Investigation Finds That Nursing Homes Serving Minorities Offering Less Care Than Those Housing Whites
The memory of the suffering Letasha Mims endured at the Alden Wentworth nursing home on Chicago’s South Side still makes her mother, Mary, weep. In less than two years, she developed a decubitus ulcer. She lost close to 60 pounds. Her feet developed gangrene and her legs contracted upward toward her torso. A majority-black facility, Alden Wentworth in 2012 listed registered nurse staffing levels on a government website that were among the lowest 17 percent of more than 15,000 skilled nursing facilities nationwide. That website, Nursing Home Compare, is promoted by the government and widely used by the public in making nursing home choices. The staffing figures are based on self-reported data for the period two weeks before annual nursing home quality surveys. A Center for Public Integrity investigation has raised questions about the accuracy of the oft-used Nursing Home Compare information. Critics say it may reflect staffing levels that are briefly inflated for the sake of the annual quality survey. The Center’s probe found that hard-to-locate Medicare cost reports filed by nursing homes show lower daily staffing levels, especially among registered nurses, than those reflected in Nursing Home Compare. In 2005, the federal Centers for Medicare and Medicaid Services cited Medicaid cost reports that contain much of the same information as the Medicare documents as being a more accurate source than the data collected by state surveyors for the quality survey. Although homes with residents of all racial groups had lower registered nurse staffing levels listed in the cost reports, the discrepancy was particularly pronounced in nursing homes where the majority of residents were either black or Latino. And the overall gap in this type of care for minorities was even more dramatic.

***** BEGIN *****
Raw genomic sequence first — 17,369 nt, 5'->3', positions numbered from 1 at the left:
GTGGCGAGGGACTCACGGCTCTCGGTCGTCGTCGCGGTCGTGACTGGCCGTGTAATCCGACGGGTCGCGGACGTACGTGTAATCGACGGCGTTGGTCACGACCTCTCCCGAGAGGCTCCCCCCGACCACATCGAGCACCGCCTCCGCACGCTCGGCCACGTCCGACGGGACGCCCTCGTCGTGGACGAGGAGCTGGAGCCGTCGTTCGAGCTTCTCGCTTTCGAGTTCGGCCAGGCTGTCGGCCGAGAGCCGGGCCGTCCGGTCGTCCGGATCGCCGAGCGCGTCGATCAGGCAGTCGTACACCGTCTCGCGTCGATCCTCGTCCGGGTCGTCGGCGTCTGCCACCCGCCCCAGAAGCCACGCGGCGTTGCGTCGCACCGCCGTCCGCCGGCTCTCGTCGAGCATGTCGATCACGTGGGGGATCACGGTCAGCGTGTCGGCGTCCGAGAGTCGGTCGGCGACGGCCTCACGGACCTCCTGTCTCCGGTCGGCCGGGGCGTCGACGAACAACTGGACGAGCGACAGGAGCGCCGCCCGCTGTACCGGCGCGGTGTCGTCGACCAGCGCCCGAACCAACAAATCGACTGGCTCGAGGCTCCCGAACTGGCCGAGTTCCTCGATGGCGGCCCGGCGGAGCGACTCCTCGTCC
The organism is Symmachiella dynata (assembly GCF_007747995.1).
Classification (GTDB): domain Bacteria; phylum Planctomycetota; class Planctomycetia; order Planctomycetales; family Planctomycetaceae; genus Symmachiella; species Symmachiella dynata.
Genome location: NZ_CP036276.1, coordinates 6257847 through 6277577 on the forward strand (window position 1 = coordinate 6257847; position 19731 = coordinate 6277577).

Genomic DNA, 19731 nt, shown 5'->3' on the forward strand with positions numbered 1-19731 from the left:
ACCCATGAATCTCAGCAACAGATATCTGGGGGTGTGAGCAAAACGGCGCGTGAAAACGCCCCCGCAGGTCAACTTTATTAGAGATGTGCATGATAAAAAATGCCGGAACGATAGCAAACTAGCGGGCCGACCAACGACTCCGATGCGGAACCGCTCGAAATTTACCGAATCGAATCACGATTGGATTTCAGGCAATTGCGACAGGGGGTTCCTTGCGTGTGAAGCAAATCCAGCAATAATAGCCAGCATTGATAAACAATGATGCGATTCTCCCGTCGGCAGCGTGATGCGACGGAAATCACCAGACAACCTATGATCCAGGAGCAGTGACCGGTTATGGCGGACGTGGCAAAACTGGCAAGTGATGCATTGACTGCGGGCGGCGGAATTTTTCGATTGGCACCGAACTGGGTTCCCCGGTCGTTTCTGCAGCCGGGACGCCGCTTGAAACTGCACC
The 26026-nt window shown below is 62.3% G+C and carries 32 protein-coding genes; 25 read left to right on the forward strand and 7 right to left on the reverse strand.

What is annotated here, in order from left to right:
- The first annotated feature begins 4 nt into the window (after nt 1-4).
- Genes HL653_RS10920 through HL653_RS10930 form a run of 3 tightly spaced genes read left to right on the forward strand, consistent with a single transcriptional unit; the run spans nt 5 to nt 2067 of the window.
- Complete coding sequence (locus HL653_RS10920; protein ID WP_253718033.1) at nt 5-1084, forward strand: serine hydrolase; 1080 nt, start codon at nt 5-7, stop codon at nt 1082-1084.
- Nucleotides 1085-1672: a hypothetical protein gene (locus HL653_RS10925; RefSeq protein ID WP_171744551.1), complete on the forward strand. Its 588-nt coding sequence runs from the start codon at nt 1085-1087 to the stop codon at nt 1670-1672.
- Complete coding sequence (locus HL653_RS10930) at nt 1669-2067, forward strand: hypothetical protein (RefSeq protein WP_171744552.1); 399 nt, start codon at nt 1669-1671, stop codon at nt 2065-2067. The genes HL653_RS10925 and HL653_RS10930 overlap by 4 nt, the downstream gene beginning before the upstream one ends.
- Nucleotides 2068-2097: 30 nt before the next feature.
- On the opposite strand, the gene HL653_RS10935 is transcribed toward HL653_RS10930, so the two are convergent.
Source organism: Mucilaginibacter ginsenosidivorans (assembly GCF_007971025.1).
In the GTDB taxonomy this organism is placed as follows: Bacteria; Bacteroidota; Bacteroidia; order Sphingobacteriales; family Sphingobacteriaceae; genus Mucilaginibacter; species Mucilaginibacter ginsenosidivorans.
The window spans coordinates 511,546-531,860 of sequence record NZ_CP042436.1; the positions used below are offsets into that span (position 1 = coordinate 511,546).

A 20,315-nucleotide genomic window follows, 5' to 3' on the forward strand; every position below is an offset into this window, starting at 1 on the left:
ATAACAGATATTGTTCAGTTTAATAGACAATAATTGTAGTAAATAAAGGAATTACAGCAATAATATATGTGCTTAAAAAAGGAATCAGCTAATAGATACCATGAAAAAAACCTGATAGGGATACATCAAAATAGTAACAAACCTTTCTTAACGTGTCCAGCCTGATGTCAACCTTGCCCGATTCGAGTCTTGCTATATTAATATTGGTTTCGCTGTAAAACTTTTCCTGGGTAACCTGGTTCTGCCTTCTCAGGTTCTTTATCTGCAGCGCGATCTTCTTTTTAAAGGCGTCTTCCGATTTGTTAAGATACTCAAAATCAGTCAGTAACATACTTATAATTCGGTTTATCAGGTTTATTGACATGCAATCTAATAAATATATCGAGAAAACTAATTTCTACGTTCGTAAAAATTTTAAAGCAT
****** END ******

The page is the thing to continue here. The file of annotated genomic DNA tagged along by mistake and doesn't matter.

Source/more: Center for Public Integrity
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